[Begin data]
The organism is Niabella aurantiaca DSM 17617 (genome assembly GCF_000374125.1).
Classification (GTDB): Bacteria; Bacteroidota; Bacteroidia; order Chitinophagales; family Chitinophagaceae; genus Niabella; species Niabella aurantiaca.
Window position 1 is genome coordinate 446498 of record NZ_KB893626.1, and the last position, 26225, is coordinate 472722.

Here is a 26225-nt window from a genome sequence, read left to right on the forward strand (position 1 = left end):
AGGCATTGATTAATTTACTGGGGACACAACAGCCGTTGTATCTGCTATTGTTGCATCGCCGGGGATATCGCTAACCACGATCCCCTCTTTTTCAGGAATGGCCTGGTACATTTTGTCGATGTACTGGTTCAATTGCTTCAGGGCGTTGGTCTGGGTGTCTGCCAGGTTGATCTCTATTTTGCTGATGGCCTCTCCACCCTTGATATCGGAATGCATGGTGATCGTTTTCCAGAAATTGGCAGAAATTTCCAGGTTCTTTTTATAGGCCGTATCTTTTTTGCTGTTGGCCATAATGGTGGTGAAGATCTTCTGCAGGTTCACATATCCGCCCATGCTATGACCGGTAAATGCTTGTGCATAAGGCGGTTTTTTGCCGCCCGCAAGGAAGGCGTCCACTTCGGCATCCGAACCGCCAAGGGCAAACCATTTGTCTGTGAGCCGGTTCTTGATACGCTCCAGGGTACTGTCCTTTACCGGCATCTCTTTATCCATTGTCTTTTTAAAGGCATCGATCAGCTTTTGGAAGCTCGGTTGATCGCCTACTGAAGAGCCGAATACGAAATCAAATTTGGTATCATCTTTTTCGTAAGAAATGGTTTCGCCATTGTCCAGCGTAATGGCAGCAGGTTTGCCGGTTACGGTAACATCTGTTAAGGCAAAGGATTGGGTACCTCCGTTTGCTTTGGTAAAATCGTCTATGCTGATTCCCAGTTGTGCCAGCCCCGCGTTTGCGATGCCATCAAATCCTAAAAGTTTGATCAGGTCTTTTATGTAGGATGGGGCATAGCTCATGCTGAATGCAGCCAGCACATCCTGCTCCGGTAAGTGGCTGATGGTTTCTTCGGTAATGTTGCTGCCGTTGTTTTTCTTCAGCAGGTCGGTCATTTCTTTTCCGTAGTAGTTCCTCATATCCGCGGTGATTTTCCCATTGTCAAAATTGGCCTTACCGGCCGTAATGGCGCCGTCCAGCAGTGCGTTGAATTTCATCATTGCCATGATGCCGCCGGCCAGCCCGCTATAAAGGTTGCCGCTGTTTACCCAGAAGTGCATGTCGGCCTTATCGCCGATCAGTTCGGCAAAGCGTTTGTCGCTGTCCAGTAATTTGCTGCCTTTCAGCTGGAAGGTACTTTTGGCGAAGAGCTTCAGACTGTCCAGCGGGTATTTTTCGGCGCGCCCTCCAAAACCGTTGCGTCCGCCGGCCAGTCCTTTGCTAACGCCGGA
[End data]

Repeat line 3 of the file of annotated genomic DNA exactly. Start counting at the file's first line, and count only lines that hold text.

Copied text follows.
Window position 1 is genome coordinate 446498 of record NZ_KB893626.1, and the last position, 26225, is coordinate 472722.